Corporate organizations have been developing strategies that guide their operations or make an entry into a particular market. The formation of a strategy is a paradox that involves deliberate and emergent issues in the market. In the article “Perspective on Strategy: The Real Story Behind Honda’s Success”, there is a clear difference in the way in which both Americans and Japanese view Honda’s success. While Americans view the success of Honda, especially the company’s onslaught into the American market in the 1960s, as a process of conception or rather an intended process, the Japanese executives’ views are that their strategy is an emergent process (Pascale, 1984, p. 48). The view of strategy as an emergent process is that which is not planned but nevertheless realized, adopted and executed. While the American analysts and academics saw a planned logical thinking, the Honda executives did exactly the opposite; allowing corporate democracy of creative thinking to reign on their business strategies.
In the Japanese approach, it is logical to state that Honda executives adopted creative thinking as they implemented the emergent strategies for the company, both locally and internationally. Strategy as an emergent process is based on what some scholars would call invalid thoughts, with no apparent rules governing the process other than the prevailing market situation. According to Wit & Meyer (2010, p. 41), this pattern of developing a strategy is called ‘lateral thinking’; it gives the executives the freedom to decide the direction of a business depending on the prevailing market situations. In the view of the Honda story, it can safely be concluded that the executives abandoned the rules that governed the markets, and took the liberty to ensure every new idea led to another, without formal interference from the logical thinking that may have been present at the start.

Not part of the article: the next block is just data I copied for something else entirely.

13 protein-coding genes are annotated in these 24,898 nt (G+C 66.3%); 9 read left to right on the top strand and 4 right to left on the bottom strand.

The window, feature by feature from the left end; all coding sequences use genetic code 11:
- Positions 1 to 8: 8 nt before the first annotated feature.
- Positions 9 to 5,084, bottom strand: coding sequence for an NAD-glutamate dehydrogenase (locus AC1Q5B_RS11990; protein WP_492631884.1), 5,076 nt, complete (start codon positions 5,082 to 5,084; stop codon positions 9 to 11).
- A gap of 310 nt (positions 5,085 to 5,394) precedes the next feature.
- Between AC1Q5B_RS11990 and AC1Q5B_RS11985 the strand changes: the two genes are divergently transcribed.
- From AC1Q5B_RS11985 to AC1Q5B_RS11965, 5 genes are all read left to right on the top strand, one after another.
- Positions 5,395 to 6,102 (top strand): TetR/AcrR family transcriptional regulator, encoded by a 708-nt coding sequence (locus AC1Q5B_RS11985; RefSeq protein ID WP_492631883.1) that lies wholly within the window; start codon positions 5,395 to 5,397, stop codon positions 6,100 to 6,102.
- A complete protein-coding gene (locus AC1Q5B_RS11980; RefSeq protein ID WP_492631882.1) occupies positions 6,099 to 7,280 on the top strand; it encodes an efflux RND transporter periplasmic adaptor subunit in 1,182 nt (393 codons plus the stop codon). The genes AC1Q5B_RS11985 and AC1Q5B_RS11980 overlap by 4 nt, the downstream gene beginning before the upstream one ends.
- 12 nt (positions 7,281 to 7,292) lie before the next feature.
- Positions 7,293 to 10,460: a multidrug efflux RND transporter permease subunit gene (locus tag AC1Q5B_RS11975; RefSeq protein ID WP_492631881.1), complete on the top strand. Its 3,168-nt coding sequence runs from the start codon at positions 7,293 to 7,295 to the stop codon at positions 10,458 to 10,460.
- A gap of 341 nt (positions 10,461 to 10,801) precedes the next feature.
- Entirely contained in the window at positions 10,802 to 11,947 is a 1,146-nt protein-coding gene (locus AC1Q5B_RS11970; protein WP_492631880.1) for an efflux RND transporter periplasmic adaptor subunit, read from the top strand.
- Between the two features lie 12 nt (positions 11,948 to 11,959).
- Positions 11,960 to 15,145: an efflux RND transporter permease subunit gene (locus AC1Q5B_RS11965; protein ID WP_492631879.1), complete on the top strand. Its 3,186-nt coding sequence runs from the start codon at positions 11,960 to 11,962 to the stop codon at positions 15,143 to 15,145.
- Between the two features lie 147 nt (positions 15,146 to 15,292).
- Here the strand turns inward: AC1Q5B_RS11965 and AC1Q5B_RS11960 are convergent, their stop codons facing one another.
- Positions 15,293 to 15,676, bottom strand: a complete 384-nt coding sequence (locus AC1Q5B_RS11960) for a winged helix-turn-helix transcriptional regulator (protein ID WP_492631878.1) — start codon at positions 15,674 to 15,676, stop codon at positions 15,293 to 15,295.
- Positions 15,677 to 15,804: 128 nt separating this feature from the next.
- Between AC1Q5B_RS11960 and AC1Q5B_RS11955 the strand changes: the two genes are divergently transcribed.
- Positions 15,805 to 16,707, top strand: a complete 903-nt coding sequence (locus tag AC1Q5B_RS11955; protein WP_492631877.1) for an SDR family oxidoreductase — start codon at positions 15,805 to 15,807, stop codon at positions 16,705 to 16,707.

The management at Honda openly adopted a chaotic work environment which is believed to have been instrumental in driving the company to the top within the shortest period no other company could have imagined. Knights & Willmott (2012, p. 2) observe that while some companies such as Harley-Davidson insisted on Strategy formation as a process of conception, Honda approached their business in a chaotic market structure, providing the fragmented market structure with what they wanted. Strategy as an emergent process also depicts how Google is run, which Larry Page describes as “moving too quickly and doing too much, not being too cautious and doing too little” (Strategic Direction, 2007). It is, thus possible to state that a lack of a chaotic and mistake-prone environment is an indication that the company is not taking enough risks, and may not be able to compete creatively. This theory of management strategy is what was used by the management of Honda to give freedom of thinking and creativity to the employees and other line executives. This has led to the adoption of a working style mostly characterized by fluidity, risk-taking, and casual approach to one’s responsibilities (Strategic Direction, 2007, p. 26).
The emergent process strategy creates an environment where the employees and junior managers inherently become aware of their responsibility to be ambitious, self-motivated, and control themselves while at their place of work. In such work environment, the workers at Honda had the opportunity to put their skills and knowledge to the development of the company through creative manufacturing and marketing. Such work environments embody everyone at the company as part of the elite group of free thinking and implementation of emergent issues. This is in contrast to what many of the American executives and academics had seen in Honda’s success story.